Now raising intellectual capital
India is high on the list of candidates to help lead the world out of the current recession. The country weathered the global downturn remarkably well and looked poised to race ahead in coming years. Against this backdrop, the modest slowdown in growth caused by this year’s weak rainfall is little more than an annoying speed bump.
But the dry spell should sound an alarm to India’s politicians. Years of misguided agricultural policy have indisputably made the situation worse. Greater investment in irrigation and hardier crops could have halved the economic damage from a lackluster monsoon. More crucially, an overhaul of India’s farming policy could help close the gap with China — which has grown more than twice as fast since 1980.
Nobody could accuse India of neglecting its farmers. The country lavishes huge subsidies on the sector, sets minimum prices to shield farmers from price fluctuations and offers free electricity and water. Yet the spending has contributed to the parlous state of Indian public finances while doing little to increase agricultural productivity and farm incomes. State intervention is a stifling embrace — focusing on welfare and security rather than on efforts to make the sector more dynamic.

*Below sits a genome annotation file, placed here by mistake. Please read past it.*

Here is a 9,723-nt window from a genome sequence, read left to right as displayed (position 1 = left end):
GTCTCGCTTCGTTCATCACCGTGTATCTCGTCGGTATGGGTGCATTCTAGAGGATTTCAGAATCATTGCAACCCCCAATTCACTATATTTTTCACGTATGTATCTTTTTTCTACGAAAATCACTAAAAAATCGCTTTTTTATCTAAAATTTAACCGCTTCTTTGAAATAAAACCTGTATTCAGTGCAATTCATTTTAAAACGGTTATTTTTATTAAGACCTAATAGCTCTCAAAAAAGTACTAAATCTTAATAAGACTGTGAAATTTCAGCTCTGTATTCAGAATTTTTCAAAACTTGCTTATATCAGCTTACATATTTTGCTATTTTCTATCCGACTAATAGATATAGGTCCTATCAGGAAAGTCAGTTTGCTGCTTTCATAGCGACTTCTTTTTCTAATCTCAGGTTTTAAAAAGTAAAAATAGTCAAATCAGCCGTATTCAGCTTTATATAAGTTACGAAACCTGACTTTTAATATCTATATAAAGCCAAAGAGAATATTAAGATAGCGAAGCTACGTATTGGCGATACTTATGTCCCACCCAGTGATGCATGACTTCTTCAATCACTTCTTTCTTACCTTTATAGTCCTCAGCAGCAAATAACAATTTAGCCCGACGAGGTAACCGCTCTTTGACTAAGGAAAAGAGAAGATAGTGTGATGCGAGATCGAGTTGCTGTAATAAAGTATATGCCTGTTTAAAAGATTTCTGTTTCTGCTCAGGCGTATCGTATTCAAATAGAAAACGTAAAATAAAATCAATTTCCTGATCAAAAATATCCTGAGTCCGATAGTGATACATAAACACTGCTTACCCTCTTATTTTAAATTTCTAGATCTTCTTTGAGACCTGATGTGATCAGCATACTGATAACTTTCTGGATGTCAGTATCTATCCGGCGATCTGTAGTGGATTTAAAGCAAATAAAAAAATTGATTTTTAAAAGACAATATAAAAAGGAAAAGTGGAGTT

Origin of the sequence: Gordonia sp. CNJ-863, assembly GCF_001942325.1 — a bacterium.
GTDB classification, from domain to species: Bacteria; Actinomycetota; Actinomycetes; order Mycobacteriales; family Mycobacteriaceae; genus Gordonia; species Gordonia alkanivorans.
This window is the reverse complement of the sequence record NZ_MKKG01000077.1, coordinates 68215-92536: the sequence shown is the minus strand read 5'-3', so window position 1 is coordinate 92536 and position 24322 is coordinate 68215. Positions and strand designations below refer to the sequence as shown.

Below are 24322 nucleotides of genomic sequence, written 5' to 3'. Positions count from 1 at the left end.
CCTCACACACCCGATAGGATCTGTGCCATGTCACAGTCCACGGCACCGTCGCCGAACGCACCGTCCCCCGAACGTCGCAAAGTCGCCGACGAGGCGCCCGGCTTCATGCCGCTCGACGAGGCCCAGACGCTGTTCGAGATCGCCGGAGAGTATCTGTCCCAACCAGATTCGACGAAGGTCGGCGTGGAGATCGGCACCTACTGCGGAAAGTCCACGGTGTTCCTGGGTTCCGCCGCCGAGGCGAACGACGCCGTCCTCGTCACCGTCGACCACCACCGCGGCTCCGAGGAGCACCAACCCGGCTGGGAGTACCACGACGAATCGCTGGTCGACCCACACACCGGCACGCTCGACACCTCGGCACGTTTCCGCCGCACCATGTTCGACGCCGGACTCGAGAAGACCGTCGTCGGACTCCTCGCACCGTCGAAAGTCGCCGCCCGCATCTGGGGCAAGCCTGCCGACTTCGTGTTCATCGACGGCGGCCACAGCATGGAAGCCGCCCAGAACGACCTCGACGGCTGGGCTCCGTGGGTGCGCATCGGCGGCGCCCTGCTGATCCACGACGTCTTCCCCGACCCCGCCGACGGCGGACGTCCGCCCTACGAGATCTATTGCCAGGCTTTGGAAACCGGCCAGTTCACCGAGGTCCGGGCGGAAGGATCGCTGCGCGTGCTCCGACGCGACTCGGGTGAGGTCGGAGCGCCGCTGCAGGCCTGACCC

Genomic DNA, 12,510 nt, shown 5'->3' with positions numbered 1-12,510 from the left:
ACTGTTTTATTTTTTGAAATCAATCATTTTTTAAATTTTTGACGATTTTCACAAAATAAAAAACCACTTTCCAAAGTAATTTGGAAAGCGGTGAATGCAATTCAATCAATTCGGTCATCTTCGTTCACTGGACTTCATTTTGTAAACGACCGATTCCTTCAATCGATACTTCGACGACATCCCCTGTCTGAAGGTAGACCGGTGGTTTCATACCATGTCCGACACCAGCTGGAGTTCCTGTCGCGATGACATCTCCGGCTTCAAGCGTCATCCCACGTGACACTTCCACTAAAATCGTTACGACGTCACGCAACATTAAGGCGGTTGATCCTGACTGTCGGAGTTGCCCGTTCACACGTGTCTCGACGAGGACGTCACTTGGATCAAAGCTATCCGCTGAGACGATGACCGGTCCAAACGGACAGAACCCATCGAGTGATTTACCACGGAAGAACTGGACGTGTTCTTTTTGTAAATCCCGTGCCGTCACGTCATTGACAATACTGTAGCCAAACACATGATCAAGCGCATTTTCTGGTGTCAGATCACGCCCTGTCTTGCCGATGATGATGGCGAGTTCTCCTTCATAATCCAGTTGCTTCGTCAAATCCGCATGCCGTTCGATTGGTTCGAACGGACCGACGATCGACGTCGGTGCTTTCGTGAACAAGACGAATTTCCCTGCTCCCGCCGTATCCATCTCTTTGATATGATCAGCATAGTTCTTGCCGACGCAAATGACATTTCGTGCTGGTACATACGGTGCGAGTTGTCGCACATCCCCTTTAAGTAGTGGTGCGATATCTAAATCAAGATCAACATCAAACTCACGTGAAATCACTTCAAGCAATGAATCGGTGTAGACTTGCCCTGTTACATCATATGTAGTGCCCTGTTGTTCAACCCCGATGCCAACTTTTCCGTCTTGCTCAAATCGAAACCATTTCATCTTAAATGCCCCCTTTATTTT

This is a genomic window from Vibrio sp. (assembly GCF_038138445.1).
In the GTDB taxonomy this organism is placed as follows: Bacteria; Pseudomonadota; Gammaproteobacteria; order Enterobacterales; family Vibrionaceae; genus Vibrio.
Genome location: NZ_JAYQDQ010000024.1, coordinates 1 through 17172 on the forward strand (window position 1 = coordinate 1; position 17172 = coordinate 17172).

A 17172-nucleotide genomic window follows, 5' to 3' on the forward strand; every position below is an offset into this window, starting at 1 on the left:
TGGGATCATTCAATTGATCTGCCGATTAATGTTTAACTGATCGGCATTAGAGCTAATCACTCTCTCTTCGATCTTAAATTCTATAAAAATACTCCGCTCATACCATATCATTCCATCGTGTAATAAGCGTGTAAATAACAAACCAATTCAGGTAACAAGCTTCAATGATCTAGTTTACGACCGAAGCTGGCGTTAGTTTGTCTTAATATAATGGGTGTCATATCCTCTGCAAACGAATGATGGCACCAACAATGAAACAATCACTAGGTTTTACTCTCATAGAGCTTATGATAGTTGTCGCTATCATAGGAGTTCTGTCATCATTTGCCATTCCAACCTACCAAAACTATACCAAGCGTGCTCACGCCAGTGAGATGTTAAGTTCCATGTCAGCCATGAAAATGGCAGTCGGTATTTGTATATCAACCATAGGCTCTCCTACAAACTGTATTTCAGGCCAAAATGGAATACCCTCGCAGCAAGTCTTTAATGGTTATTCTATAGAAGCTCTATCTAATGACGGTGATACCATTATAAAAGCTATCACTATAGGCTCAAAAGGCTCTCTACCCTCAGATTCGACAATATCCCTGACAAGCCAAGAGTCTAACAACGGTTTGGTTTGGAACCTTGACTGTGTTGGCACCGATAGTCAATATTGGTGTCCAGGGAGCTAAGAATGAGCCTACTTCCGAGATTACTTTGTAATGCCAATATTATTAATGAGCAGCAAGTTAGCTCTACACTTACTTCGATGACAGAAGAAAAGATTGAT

As a result, farm productivity growth has lagged badly behind China — where agricultural reform was the starting point of liberalization in 1978. Since the 1970s, the productivity growth of wheat farmers in India has been barely half that of the Chinese, where yields have trebled, according to the statistics by the Food and Agriculture Organization. India’s rice growers are also roughly half as efficient as their Chinese counterparts.